The German parliament has decided with a vast majority to permit the European Union to begin accession talks with Iceland. Now there is nothing in the way of the Committee of Ministers from determining whether talks should begin.
Photo of Thingvellir by Páll Stefánsson.
While the matter was discussed in the German parliament, Michael Link, the spokesperson for the Liberal Democratic Party in European affairs, said the EU could learn from Iceland, for example, about its sustainable fishing, Fréttabladid reports.
“We must be careful during accession talks that the EU doesn’t force anything upon Icelanders in areas where they have come a long way,” Link said. However, Link emphasized that the EU should not make any compromises regarding whaling.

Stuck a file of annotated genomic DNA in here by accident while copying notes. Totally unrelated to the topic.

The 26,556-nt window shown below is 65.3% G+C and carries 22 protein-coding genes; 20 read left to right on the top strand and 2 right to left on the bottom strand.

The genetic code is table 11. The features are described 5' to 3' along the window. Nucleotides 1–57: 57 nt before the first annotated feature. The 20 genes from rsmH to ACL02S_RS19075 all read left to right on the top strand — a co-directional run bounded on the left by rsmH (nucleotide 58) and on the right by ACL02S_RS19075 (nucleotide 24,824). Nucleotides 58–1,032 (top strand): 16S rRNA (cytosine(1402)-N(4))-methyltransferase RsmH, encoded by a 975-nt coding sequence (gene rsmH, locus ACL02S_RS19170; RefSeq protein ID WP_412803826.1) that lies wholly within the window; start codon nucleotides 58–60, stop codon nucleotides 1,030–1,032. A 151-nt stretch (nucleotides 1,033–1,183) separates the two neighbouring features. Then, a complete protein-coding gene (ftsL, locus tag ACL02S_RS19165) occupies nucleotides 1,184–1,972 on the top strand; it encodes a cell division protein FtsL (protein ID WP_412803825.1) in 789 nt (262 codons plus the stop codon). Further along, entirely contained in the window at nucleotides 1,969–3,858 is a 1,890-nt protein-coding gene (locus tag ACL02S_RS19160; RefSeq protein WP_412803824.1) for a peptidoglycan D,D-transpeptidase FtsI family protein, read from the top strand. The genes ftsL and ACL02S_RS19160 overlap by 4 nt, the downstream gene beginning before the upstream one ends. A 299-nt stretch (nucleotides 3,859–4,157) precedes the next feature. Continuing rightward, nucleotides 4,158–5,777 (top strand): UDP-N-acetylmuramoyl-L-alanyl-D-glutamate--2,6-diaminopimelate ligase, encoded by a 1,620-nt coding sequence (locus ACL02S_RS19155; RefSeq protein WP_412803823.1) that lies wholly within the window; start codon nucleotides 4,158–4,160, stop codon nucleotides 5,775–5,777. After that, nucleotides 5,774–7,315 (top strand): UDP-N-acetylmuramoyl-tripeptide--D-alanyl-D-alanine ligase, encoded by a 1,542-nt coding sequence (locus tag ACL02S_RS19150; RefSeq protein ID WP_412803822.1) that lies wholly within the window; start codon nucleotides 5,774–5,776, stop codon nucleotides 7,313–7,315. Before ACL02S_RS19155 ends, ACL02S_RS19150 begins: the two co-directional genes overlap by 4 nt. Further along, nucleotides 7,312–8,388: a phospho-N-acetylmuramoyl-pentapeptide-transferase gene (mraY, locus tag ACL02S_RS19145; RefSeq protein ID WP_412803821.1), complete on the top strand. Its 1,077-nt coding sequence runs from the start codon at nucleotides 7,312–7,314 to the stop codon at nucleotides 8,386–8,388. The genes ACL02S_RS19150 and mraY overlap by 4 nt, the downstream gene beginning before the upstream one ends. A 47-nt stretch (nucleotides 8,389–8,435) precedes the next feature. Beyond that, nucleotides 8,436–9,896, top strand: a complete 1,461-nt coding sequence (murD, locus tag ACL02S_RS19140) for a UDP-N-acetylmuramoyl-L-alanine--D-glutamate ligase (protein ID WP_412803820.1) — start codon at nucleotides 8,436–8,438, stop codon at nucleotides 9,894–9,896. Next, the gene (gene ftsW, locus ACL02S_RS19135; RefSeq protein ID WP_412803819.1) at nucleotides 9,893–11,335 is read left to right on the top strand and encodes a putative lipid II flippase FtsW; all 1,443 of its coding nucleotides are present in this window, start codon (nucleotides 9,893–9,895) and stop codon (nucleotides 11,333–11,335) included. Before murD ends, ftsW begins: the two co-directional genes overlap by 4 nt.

Representatives of all parties in the German parliament said they would welcome Iceland’s membership to the EU.
Germany is the only EU member country which uses its right, according to the Lisbon Treaty, to have its national parliament issue its approval before the country’s representative on the Committee of Ministers passes his or her vote on whether accession talks with a new prospective EU member state should begin.
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